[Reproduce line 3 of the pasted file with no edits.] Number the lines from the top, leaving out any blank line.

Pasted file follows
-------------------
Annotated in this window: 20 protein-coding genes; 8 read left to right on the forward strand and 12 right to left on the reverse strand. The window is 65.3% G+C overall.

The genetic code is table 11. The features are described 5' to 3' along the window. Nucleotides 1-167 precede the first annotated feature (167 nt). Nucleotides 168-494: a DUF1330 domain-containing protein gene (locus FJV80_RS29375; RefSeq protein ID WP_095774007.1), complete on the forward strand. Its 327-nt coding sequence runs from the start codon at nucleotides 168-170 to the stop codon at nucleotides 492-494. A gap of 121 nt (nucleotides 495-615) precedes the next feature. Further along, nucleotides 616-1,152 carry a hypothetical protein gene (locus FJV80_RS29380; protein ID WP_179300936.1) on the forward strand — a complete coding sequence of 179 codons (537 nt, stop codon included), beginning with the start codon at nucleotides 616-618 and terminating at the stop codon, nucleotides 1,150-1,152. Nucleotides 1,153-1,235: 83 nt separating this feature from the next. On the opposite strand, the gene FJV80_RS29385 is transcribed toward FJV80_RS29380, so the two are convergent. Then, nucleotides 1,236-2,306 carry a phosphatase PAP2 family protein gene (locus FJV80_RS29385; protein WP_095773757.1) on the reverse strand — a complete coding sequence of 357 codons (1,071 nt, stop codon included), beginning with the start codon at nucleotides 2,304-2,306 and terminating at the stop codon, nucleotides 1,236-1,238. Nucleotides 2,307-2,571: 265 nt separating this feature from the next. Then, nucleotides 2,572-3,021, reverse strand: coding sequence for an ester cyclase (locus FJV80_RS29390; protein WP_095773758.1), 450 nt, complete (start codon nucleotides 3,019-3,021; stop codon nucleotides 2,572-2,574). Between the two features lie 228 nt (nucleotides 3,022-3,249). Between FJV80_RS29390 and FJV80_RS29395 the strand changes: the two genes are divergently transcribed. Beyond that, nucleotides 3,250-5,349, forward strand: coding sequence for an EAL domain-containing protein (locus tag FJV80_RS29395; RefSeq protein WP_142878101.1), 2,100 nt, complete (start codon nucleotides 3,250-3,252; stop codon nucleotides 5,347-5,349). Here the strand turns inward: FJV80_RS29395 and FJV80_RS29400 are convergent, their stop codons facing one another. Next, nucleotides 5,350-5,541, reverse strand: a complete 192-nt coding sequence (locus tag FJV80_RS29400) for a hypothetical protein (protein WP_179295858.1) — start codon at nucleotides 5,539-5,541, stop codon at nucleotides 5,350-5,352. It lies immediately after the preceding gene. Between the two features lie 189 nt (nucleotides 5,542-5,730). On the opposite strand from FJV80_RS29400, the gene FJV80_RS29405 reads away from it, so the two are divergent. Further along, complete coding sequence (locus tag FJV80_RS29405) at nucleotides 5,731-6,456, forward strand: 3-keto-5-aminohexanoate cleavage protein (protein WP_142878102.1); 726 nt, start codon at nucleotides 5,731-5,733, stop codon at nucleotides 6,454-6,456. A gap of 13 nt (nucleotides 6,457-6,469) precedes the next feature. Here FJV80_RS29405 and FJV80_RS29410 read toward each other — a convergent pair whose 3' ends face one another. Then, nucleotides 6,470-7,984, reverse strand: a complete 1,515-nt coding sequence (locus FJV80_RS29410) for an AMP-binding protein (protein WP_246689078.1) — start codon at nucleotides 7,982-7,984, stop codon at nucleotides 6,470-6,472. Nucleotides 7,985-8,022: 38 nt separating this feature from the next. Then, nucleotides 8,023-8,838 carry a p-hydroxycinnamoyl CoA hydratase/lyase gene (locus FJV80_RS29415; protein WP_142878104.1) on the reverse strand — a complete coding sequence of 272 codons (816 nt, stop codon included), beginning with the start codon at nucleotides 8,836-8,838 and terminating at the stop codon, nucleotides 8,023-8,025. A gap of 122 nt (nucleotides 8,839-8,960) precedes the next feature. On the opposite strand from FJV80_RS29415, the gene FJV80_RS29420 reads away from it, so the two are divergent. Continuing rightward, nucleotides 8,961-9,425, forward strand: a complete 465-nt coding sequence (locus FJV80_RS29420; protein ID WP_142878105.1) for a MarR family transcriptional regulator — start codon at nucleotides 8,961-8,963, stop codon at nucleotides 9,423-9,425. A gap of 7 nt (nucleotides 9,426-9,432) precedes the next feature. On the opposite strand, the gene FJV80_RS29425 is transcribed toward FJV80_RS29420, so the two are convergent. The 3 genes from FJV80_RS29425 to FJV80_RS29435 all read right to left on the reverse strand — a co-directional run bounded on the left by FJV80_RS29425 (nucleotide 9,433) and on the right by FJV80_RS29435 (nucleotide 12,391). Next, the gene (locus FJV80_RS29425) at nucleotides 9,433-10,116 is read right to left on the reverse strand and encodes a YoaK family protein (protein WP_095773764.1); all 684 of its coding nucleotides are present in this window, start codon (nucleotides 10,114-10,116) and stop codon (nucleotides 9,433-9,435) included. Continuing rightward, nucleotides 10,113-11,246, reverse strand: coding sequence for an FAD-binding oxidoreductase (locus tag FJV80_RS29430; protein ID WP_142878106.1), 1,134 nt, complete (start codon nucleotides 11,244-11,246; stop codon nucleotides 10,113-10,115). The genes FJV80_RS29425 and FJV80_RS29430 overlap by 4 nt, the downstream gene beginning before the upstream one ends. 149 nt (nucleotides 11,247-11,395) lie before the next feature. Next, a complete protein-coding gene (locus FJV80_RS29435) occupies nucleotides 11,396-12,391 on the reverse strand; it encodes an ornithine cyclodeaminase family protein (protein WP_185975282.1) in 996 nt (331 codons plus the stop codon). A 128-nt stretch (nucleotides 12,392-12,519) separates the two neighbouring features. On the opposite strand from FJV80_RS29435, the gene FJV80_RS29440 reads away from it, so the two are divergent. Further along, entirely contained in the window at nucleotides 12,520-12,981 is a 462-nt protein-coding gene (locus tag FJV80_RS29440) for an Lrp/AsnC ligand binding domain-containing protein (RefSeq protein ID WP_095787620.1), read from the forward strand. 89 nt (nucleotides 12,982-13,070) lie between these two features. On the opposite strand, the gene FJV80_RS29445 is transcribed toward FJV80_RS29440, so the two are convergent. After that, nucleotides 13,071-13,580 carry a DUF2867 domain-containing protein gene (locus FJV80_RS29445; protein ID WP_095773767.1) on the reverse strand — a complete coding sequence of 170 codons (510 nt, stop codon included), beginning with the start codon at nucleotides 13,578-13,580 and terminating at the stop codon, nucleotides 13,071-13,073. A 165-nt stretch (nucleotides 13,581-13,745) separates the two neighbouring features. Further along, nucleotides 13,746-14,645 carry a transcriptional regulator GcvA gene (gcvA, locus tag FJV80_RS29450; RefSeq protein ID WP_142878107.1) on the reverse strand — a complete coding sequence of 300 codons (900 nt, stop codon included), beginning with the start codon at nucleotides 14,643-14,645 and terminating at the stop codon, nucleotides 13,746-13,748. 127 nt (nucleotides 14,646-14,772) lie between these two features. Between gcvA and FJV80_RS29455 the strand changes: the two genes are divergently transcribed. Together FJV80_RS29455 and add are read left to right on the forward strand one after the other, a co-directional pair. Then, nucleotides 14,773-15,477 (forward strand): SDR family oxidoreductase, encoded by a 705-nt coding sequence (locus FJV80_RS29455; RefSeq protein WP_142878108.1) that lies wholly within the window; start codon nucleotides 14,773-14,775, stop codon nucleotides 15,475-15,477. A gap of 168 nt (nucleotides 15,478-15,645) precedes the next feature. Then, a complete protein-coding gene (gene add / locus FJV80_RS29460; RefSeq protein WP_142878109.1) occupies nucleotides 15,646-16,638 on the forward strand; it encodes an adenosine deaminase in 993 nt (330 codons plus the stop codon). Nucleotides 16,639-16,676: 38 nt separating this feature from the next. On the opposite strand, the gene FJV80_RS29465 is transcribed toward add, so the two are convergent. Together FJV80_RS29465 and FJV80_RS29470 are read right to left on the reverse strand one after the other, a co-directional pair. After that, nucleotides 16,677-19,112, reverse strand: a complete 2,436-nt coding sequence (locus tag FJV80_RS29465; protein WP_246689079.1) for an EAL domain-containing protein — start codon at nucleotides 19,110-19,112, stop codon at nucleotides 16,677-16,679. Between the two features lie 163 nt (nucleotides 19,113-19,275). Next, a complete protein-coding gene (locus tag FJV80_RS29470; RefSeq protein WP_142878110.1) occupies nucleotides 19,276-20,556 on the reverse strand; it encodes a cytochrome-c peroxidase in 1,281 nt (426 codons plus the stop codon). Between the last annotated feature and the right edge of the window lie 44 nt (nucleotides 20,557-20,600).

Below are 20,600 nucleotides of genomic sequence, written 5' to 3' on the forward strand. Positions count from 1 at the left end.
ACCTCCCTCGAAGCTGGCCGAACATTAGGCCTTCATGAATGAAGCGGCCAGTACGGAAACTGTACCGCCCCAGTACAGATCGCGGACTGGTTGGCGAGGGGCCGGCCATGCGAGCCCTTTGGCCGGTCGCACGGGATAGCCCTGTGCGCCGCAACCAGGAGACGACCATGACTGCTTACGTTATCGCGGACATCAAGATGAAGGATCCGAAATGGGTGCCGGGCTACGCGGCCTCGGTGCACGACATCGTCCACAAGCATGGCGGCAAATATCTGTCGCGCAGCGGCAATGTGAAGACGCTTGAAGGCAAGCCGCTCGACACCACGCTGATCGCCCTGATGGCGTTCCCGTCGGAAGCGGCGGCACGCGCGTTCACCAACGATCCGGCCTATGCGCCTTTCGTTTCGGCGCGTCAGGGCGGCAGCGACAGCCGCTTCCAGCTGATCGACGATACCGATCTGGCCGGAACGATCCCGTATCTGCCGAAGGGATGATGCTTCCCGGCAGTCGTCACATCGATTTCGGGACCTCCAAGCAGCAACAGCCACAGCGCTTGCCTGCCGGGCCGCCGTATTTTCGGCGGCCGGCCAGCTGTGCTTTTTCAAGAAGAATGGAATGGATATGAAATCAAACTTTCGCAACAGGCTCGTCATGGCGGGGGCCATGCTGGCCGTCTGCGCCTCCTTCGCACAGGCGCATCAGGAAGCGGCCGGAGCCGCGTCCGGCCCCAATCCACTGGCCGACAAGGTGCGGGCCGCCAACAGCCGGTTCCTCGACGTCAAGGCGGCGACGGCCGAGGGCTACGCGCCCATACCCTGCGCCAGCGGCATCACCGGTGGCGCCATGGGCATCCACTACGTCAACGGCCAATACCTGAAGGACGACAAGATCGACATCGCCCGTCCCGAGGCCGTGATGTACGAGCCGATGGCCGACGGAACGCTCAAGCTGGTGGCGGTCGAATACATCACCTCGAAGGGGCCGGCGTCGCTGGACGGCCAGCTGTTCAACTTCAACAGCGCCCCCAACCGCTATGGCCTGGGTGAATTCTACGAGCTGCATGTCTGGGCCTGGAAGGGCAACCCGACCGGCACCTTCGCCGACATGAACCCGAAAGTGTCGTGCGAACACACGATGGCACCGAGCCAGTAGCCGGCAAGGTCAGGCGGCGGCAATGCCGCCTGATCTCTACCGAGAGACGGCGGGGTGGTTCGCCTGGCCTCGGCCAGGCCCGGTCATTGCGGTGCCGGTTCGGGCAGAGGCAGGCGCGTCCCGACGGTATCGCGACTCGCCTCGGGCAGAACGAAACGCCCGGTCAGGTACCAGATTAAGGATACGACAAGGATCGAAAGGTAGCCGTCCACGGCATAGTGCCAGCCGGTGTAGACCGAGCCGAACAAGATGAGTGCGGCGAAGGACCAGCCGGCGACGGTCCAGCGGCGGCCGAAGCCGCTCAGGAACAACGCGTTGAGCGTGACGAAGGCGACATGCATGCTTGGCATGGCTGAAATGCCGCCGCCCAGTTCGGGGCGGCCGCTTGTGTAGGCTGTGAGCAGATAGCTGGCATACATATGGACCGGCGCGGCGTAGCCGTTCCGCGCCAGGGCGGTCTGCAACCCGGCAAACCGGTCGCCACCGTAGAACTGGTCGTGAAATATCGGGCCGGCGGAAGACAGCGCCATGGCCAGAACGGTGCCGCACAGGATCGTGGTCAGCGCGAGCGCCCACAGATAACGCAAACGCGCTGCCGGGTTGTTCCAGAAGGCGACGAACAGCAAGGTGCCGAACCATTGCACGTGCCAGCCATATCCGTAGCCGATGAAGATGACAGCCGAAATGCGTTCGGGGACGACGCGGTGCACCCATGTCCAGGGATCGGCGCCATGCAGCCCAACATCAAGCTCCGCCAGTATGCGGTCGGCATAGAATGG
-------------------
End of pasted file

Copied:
Below are 20,600 nucleotides of genomic sequence, written 5' to 3' on the forward strand. Positions count from 1 at the left end.